Christian Holder, January 1966, wearing a coffee coloured camel hair jacket bought in Carnaby St
Christian Holder wearing a tweed outfit made for him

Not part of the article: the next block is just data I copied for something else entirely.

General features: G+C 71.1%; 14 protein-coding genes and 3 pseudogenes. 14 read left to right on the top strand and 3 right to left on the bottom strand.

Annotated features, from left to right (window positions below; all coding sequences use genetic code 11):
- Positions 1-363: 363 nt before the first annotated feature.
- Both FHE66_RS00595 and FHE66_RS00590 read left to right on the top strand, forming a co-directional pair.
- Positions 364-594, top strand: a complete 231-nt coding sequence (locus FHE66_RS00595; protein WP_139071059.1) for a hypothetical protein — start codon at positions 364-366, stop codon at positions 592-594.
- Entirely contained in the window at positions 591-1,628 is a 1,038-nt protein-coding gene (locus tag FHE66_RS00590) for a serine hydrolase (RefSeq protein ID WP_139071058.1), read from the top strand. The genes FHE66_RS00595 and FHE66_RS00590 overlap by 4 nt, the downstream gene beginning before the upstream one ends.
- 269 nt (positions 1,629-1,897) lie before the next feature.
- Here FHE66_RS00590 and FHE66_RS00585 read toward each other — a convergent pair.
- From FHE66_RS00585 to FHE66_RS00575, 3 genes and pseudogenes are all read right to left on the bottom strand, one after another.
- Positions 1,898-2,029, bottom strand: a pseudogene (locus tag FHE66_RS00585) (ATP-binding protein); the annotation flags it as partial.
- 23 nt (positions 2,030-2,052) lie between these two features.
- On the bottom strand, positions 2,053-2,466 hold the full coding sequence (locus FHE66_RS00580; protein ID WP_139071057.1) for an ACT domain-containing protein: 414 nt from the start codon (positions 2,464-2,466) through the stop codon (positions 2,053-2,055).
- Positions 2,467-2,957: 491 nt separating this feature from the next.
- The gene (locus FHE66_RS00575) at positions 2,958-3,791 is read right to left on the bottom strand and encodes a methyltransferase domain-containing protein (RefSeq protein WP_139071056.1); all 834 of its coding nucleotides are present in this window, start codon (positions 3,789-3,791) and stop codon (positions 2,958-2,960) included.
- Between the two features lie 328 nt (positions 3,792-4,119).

Prominent in the world of art, dance and theatre, the Holder family brought together the vitality of the Caribbean, with the artistic flair of New York and the sophisticated audiences of London. Born in 1921 in Trinidad, Christian’s father Boscoe, and his English-born mother Sheila were both professional dancers. As well as being a celebrated pianist, Boscoe was a talented painter, specialising in portraits and Trinidadian scenes. His “Women in White” series, featuring black models wearing Edwardian garments and French West Indian national dress were among his most sought-after paintings. His work, which was exhibited in London at the Redfern Gallery, is in collections around the world. Boscoe taught for a time in the United States, at the Katherine Dunham School, before moving to London in 1950 where he and Sheila founded their dance troupe, “Boscoe Holder and his Caribbean Dancers”, presenting “Bal Creole” on BBC television that same year. He played piano at London clubs, and in the early 1960’s co-owned the “Hay Hill”, a club in Mayfair, where he and Sheila appeared in cabaret. From 1959 to 1963, Boscoe produced, costumed and choreographed a floor show at the May Fair Hotel’s “Candlelight Room”, while simultaneously leading a group of musicians at the hotel called “The Pinkerton Boys”. This group alternated three sets a night with top bandleader Harry Roy’s musicians. Celebrated in London’s theatre world, Boscoe and Sheila formed close friendships with Noel Coward and costume designer Oliver Messel. Their introduction of Trinidadian steel bands to Britain in 1950 signalled the beginning of a love affair with West Indian music that eventually culminated in the annual Notting Hill carnivals.